Concluding Remarks:   The decision to downsize and delay spending retirement assets will often lead to a more prosperous and secure retirement.

Authors Note:  David Bernstein is the author of both Financial Decisions for a Secure and Happy Life and A 2024 Health Care Reform Proposal.

The House Downsizing Decision: Options for the 401(K) Rich Person with a Mortgage

A 401(k)-rich person entering retirement with a mortgage should probably downsize to a less expensive home.


Situation One:  A person with $1,000,000 in a traditional retirement plan has a house valued at $700,000 and an outstanding mortgage with a balance of $152,576.  The monthly mortgage payment is $2,387.   This mortgage payment and outstanding mortgage balance is consistent with the person taking out a $500,000 mortgage 24 years earlier.

The only other source of income for this person is her Social Security benefit of $20,000 per year.  Should this person downsize to a smaller house?

Analysis of Situation One:  This person is in a difficult situation.  This retiree is in danger of quickly depleting her retirement account or having insufficient funds for basic consumption, under standard guidelines governing the disbursement of retirement assets.  

Financial advisors often recommend retirees follow the 4.0 percent rule.  This rule sets the initial disbursement from the retirement plan at 4.0 percent of the plan’s assets and adjusts future assets for inflation.

Under the four percent rule, this retiree’s annual mortgage payment during the first year of her retirement is 71.6 percent of her total 401(k) disbursement.  Higher disbursements could lead to rapid depletion of the retirement account and higher taxes because disbursements from traditional retirement assets are fully taxed.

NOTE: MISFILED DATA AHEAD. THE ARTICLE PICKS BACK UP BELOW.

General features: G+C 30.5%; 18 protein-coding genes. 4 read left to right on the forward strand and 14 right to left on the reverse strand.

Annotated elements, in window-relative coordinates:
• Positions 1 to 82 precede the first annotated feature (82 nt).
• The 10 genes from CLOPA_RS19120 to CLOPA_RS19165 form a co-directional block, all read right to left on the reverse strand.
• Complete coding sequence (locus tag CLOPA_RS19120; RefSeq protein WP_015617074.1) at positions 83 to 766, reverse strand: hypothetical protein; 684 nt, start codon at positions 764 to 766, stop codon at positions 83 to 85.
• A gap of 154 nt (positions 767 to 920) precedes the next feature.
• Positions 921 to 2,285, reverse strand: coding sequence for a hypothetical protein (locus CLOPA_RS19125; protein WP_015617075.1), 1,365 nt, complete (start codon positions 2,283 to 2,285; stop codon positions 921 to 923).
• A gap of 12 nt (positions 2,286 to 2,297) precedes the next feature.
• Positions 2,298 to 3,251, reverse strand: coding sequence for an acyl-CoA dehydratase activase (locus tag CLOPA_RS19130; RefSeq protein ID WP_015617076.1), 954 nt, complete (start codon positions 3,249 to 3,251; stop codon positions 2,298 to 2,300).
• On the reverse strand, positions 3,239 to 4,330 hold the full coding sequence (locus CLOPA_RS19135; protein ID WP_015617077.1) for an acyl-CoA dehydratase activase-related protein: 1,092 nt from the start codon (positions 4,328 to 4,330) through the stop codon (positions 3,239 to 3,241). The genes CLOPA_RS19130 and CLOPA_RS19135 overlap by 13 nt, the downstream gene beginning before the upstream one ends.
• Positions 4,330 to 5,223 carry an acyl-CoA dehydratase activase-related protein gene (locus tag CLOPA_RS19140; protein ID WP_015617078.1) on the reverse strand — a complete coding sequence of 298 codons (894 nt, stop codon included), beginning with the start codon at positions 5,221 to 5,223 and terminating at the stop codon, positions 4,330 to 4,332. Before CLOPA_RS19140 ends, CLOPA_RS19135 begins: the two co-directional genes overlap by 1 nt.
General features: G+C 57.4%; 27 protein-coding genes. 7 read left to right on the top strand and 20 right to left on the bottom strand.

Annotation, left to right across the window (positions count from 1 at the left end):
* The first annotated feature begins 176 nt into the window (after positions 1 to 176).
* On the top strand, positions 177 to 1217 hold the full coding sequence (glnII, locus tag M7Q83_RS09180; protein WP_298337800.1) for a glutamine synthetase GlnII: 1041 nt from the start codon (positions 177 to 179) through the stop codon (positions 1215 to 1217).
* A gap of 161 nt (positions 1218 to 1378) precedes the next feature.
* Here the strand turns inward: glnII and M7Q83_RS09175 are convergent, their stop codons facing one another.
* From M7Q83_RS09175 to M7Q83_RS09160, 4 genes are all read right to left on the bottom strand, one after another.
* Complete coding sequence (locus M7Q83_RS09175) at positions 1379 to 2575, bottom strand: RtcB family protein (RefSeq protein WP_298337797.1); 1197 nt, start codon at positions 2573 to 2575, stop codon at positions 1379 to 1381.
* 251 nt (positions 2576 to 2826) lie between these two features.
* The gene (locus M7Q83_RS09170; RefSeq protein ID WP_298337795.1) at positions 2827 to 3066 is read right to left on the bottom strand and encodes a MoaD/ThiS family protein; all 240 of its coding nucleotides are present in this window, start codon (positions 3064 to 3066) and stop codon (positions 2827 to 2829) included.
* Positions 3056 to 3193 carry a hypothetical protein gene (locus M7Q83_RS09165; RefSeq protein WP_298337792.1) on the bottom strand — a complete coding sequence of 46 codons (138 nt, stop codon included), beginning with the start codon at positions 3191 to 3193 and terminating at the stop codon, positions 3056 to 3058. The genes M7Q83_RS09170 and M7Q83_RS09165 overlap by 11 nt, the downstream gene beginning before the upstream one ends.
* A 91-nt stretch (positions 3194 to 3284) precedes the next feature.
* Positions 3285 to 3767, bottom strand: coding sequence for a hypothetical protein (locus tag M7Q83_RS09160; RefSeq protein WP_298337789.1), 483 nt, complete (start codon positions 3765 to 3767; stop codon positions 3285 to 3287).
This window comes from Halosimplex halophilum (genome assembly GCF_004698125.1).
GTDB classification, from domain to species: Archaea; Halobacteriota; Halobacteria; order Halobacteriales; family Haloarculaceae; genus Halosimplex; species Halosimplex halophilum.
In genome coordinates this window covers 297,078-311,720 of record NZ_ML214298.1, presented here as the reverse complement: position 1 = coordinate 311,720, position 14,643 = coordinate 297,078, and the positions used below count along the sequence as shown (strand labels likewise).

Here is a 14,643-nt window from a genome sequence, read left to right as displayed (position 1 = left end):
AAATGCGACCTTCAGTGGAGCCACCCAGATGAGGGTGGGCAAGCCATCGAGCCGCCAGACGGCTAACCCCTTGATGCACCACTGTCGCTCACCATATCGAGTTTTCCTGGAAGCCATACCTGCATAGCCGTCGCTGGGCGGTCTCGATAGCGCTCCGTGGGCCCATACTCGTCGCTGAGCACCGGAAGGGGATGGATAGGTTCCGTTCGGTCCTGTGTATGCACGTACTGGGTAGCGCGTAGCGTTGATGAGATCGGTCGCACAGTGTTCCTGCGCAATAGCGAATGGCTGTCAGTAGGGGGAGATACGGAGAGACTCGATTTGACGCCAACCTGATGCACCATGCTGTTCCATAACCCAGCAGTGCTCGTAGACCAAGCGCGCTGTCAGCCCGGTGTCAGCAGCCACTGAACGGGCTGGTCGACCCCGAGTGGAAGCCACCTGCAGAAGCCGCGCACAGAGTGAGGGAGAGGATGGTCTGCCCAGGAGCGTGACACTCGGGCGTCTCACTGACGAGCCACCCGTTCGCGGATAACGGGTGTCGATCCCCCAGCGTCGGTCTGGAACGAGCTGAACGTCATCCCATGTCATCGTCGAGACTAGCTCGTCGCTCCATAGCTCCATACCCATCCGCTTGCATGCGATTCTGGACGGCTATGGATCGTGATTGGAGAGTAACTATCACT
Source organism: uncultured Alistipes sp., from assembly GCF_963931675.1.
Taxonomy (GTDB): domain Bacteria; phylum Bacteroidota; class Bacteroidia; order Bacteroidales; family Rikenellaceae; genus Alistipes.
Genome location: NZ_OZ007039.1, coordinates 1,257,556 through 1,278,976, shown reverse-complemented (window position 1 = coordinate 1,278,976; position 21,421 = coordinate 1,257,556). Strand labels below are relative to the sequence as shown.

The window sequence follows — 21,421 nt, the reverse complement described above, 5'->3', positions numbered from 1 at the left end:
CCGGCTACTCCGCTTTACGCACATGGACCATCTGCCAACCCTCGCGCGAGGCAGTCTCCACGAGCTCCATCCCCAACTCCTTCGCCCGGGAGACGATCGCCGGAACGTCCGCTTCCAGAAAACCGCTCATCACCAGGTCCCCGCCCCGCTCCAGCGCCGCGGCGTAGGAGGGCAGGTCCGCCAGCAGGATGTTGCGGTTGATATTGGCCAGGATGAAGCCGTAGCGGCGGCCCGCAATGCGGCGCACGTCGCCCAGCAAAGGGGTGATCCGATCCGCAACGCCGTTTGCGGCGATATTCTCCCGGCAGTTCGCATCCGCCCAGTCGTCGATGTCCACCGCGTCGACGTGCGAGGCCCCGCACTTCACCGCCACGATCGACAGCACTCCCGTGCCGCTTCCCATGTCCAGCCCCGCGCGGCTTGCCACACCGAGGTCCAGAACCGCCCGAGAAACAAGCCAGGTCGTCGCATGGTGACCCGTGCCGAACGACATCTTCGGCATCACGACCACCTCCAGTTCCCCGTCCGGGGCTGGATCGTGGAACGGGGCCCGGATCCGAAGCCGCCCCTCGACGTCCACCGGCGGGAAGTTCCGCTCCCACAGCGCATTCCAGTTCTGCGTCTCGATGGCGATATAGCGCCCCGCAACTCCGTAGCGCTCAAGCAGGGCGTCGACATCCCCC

The most obvious solution to this person’s situation is to sell the home to pay off the mortgage.  The person might be able to pay off the mortgage and buy a home for $596,000.  (Assuming selling, buying, and moving costs are around 7.0 percent of the value of the home.). 

Other options involve a new traditional mortgage, or a reverse mortgage. Both options are unattractive and of limited practicality.

A refinancing of the $157,425 mortgage to a 30-year term would lead to a $728 monthly payment or annual mortgage payments of $8,741.  The mortgage is probably not available for someone without wage income.  Also, current interest rates are now higher than 4.0 percent.  

A reverse mortgage allows a person to tap equity and stay in their home. The largest amount a person could borrow on a reverse mortgage is 80 percent of equity. However, a 60 percent borrowing limit is more practical since the borrower is responsible for taxes and maintenance on the home.  Obtaining additional resources from a reverse mortgage might make sense for an older borrower nearing the end of her life.  A younger borrow using a reverse mortgage is highly likely to outlive both her 401(k) wealth and the additional wealth obtained from the reverse mortgage.

Concluding Remark:  The person in situation one prioritized savings inside a traditional retirement plan over the elimination of a mortgage during her working years. This person also chose to contribute to traditional retirement plans instead of Roth plans.   Go to my collection of essays Financial Decisions for a Secure and Happy Life for discussion on prioritizing debt reduction and the use of Roth retirement accounts.  

The only real option during retirement for the 401(K)-rich person with non-trivial debt is downsizing to a less expensive home.  More posts on the downsizing decision will follow.

The Likelihood of Higher Future Interest Rates

Despite recent tightening by the Federal Reserve Board, interest rates remain relatively low both compared to past decades and the current inflation rate. Persistent Inflation will lead to a long period of higher interest rates.


Introduction:

Some pundits believe inflation has peaked, and it is now time to buy bonds. These pundits offer an inaccurate macroeconomic assessment and bad financial advice.

Comment One:  The nominal 10-year Treasury interest rate is roughly where it was in February 2014, but inflation is substantially higher. 

Both in February 2014 and September 2022, the 10-year constant maturity interest rate was 3.4 percent.

  • In February of 2014, the one-year inflation rate was 1.6 percent. It had hovered close to that level for the entire year.